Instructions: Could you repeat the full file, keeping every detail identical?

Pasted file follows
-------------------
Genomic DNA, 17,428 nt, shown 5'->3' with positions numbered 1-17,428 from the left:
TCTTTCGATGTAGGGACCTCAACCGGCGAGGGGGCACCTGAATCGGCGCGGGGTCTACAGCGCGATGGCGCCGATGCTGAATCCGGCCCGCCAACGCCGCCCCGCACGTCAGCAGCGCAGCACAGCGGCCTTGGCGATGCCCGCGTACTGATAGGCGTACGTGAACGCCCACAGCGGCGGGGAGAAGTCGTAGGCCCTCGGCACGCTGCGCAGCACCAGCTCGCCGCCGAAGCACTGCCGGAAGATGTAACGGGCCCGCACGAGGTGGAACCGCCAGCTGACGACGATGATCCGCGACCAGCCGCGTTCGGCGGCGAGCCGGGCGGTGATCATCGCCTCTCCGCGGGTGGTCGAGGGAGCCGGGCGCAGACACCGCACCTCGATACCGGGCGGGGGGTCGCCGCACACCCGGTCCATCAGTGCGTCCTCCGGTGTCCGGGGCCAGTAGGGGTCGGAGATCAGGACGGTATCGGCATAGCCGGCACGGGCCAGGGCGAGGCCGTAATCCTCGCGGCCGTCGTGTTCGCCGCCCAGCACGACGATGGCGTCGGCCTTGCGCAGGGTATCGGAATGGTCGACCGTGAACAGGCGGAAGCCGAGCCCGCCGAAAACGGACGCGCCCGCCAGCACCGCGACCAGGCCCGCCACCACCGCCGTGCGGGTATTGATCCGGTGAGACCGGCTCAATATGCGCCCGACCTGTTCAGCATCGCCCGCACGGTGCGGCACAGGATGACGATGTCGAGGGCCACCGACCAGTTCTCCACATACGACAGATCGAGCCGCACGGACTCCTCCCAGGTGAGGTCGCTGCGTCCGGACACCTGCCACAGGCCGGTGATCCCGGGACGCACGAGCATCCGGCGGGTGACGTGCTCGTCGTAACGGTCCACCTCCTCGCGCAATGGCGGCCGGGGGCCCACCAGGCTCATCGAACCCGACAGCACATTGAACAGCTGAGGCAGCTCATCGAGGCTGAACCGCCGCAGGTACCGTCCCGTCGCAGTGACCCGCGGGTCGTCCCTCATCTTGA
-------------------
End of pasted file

Genomic DNA, 17,428 nt, shown 5'->3' with positions numbered 1-17,428 from the left:
TCTTTCGATGTAGGGACCTCAACCGGCGAGGGGGCACCTGAATCGGCGCGGGGTCTACAGCGCGATGGCGCCGATGCTGAATCCGGCCCGCCAACGCCGCCCCGCACGTCAGCAGCGCAGCACAGCGGCCTTGGCGATGCCCGCGTACTGATAGGCGTACGTGAACGCCCACAGCGGCGGGGAGAAGTCGTAGGCCCTCGGCACGCTGCGCAGCACCAGCTCGCCGCCGAAGCACTGCCGGAAGATGTAACGGGCCCGCACGAGGTGGAACCGCCAGCTGACGACGATGATCCGCGACCAGCCGCGTTCGGCGGCGAGCCGGGCGGTGATCATCGCCTCTCCGCGGGTGGTCGAGGGAGCCGGGCGCAGACACCGCACCTCGATACCGGGCGGGGGGTCGCCGCACACCCGGTCCATCAGTGCGTCCTCCGGTGTCCGGGGCCAGTAGGGGTCGGAGATCAGGACGGTATCGGCATAGCCGGCACGGGCCAGGGCGAGGCCGTAATCCTCGCGGCCGTCGTGTTCGCCGCCCAGCACGACGATGGCGTCGGCCTTGCGCAGGGTATCGGAATGGTCGACCGTGAACAGGCGGAAGCCGAGCCCGCCGAAAACGGACGCGCCCGCCAGCACCGCGACCAGGCCCGCCACCACCGCCGTGCGGGTATTGATCCGGTGAGACCGGCTCAATATGCGCCCGACCTGTTCAGCATCGCCCGCACGGTGCGGCACAGGATGACGATGTCGAGGGCCACCGACCAGTTCTCCACATACGACAGATCGAGCCGCACGGACTCCTCCCAGGTGAGGTCGCTGCGTCCGGACACCTGCCACAGGCCGGTGATCCCGGGACGCACGAGCATCCGGCGGGTGACGTGCTCGTCGTAACGGTCCACCTCCTCGCGCAATGGCGGCCGGGGGCCCACCAGGCTCATCGAACCCGACAGCACATTGAACAGCTGAGGCAGCTCATCGAGGCTGAACCGCCGCAGGTACCGTCCCGTCGCAGTGACCCGCGGGTCGTCCCTCATCTTGA